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Nature of American Views About Race Beginning Essay

… ¶ … nature of American views about race beginning with early American colonist views about American Indians and culminating with views about blacks and the institution of slavery" without first acknowledging that the question is itself embedded within the culture of race of the United States. Thus, contained within this question is an implicit view of race and of what it means to be American that perhaps began when Columbus first set foot in Hispaniola but continues through the present day.

This question holds the de-facto assumption that to be 'American' means to be of white European descent. This is a position held not only by racist Tea Partiers hurling out the N-word to members of Congress at the healthcare protests, but also by most…. [read more]


Race and Ethnic Inclusion Research Paper

… Since the time of the American Revolution, groups have been struggling to be included (Hyter & Turnock, 2006). One sees this in the way the colonies were first created and how they adjusted to provide options for some people but not all. People were divided by race, ethnicity, social class, gender, and many other categories. Today, most people are less divided in those ways, at least from a societal and/or employment standpoint.

The argument in the book is that the American Revolution was significantly more than just a group of people who decided to break with their roots in England. While that was important, it was more than just a change of scenery. There were huge political, economic, and cultural reasons why the colonists moved…. [read more]


Race and Revolution an Iconoclastic Book Review

… Jamestown was owned by the Virginia Company of London and was established as a for-profit business enterprise. The purpose of the Jamestown settlement was to exploit the resources of the Virginia Colony and the New World for the gain of the Virginia Company's shareholders.

Initially, the colonists hoped to discover a source of gold or other precious metals, as other European empires of the day did in their exploration of the New World. Eventually, the Virginia Company discovered how rich the soil of the southern colonies was for the cultivation of tobacco. The Virginia Company had finally found its source of profits.

Tobacco, however, proved to be a labor-intensive crop that required many hands to cultivate and cure. Southern tobacco farmers eventually began seeking out…. [read more]


Race the Power of an Illusion the Story We Tell Thesis

… Race: The Power of an Illusion

The story we tell"

According to "Part II: The story we tell" of the PBS documentary "Race: The power of an illusion," race is a uniquely powerful cultural construction that has had a seemingly intractable hold upon the American psyche. Race is not about physical appearance, given that a wide variety of traits can be observed within a defined ethnic group. Rather it is about the stories we tell about our so-called racial identities. At the beginning of America's founding, both whites and blacks served in 'bound' capacities: whites served as indentured servants, African-Americans as slaves. However, gradually indentured servitude fell out of fashion. The racialized identity of slaves 'marked' them as separate in a way that was not…. [read more]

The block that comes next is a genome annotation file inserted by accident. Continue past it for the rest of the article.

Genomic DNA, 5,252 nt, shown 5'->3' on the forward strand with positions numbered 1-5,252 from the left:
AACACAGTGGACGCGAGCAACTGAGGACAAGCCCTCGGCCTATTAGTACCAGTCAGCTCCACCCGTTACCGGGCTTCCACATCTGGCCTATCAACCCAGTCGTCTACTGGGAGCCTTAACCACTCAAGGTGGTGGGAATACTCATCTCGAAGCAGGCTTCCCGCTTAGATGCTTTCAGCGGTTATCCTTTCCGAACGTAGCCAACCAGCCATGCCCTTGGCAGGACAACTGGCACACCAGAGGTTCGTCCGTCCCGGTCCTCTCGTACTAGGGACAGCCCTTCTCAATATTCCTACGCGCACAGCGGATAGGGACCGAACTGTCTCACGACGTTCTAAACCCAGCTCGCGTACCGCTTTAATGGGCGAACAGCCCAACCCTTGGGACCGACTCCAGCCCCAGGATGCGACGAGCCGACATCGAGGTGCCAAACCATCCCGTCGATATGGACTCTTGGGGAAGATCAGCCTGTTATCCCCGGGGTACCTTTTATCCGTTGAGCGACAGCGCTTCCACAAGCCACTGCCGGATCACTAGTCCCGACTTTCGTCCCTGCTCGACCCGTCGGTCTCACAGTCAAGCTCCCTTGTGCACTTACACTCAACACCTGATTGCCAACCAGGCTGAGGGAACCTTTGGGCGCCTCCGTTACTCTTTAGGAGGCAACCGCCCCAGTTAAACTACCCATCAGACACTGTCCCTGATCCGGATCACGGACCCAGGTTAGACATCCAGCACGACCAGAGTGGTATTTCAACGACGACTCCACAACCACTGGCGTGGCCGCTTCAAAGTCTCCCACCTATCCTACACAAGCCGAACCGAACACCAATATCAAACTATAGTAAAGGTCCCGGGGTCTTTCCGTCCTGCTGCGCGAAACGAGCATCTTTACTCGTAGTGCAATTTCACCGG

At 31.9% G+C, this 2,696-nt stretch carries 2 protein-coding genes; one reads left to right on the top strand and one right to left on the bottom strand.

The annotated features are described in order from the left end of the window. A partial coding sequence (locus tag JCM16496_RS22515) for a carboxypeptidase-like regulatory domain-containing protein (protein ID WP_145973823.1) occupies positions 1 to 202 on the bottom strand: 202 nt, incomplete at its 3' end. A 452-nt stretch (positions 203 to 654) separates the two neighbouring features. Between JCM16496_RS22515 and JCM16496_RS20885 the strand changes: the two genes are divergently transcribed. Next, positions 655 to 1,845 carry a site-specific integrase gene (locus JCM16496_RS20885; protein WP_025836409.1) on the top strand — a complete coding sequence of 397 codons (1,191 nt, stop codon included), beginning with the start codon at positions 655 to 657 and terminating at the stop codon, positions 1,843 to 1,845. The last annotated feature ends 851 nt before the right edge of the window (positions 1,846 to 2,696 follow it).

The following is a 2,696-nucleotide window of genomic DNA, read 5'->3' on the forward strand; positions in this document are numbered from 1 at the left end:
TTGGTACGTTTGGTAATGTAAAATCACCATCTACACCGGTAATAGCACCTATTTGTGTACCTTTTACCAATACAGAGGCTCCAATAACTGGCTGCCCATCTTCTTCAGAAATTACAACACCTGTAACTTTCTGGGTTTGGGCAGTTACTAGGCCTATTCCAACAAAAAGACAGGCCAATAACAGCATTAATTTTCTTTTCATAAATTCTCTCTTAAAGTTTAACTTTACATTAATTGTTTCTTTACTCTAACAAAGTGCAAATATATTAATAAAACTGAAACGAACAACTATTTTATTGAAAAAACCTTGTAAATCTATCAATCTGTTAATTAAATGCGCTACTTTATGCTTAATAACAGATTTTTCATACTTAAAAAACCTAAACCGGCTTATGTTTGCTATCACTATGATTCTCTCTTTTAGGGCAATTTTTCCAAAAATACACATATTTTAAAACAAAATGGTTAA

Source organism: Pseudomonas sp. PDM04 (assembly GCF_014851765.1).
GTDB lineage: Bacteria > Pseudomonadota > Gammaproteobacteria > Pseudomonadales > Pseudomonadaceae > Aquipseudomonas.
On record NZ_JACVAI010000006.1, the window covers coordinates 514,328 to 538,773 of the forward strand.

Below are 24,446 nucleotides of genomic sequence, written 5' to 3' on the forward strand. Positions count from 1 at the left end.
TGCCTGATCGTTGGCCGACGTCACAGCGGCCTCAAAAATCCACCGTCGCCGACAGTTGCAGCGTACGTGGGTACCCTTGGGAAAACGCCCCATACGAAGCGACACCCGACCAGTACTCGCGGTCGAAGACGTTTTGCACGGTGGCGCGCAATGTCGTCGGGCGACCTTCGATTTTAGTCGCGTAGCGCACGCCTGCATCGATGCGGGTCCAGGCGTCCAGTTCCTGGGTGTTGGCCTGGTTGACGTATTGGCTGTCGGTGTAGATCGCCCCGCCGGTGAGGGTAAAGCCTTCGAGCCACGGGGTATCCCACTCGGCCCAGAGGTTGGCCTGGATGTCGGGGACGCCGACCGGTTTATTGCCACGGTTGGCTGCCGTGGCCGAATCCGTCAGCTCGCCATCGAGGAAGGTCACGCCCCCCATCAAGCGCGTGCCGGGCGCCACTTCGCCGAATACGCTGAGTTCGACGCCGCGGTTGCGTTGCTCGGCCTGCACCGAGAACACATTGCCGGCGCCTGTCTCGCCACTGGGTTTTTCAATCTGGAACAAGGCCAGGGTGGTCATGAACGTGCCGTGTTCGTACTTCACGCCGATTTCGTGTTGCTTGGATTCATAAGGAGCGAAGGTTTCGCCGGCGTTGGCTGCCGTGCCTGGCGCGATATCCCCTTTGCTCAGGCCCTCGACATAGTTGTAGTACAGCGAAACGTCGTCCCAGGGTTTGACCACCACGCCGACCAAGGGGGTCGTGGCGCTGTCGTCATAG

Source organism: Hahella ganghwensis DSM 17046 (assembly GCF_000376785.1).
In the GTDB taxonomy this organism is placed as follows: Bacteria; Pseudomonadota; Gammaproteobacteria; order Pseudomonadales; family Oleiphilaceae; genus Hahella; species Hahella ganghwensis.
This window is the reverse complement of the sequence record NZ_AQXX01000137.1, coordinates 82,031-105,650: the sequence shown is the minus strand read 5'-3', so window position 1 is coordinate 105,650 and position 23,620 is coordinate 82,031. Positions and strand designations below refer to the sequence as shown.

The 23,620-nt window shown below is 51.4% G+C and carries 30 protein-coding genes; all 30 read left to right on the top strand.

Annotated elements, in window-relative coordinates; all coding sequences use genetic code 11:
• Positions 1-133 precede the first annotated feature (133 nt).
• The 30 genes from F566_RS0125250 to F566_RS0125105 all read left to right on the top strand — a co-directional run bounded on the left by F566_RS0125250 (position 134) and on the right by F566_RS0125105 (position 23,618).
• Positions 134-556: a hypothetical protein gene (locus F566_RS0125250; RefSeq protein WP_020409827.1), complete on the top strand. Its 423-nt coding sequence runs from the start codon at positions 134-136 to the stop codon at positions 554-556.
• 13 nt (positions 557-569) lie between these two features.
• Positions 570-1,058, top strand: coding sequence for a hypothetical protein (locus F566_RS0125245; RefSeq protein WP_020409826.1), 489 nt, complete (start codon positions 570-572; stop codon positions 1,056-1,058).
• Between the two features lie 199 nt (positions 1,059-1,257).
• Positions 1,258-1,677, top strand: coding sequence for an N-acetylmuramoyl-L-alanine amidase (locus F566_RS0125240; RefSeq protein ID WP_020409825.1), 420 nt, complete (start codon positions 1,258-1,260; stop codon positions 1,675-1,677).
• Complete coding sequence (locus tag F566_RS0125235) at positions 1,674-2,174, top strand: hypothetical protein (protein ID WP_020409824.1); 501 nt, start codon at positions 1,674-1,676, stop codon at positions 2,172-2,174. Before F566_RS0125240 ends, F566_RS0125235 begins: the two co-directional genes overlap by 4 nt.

Race, Ethnicity, and Utopia Term Paper

… The Klingons, of course, had very Africanized features, with dark skin, dreadlocks, and oddly exaggerated prominent brows and lips. At the same time, the highly intelligent but unemotional Vulcans were shown with slightly Asiatic features. While in later shows Klingons were politically removed from their position as archenemies (and replaced with robot-human hybrids), the stereotypes from these earlier shows remain important.

One final face of racism is probably the most obvious when one considers racism, and that is the open segregation of people based on skin color. While such segregation is less common today than it was sixty years ago, it still influences the way people think about racism. Additionally, the way that class borders intersect with racial categories means that many distinctions based on…. [read more]


Race and Racism Essay

… Despite this overlap, Eriksen is cautious about conflating the two ideas. He believes that "both class differences and ethnic differences can be pervasive features of societies, but they are not one and the same thing and must be distinguished from one another analytically" (Eriksen, 1993, p.7).

Eriksen also challenges the idea of the American melting pot. He suggests that ethnic groups have long adhered to an ethnic identity in addition to identify as Americans and that this ethnic identification can last for multiple generations after the original family members first moved to the United States. Moreover, ethnic group identifications, which were once thought to be more primitive ways of self-identification, seem to be linked to more advanced societies. That does not mean that ethnicity is…. [read more]


American Civil Liberties Union (Friend Research Paper

… By using community involvement, the ACLU is furthering its own goals of protecting individual rights and liberties, will also demonstrating that many individuals are too in support of their goals. This is currently evident by the ACLU's more than 500,000 members. By using community involvement to assemble publically, governments and lawmakers must reconsider any of the actions taken that may have infringed on the rights of others. This occurs mainly from the lawmakers desire to first, be reelected and second, to preserve their image as a politician. With community involvement, many of whom are voters, taking an active stance against certain actions; state politicians will have more incentive to take corrective actions. As such the ACLU affects the community for the long-term.

Secondly, the ACLU…. [read more]


Japanese American Internment During World War II an Ethnographic Survey Term Paper

… Anthropology

Japanese-American Internment during the Second World War:

An Ethnographic Survey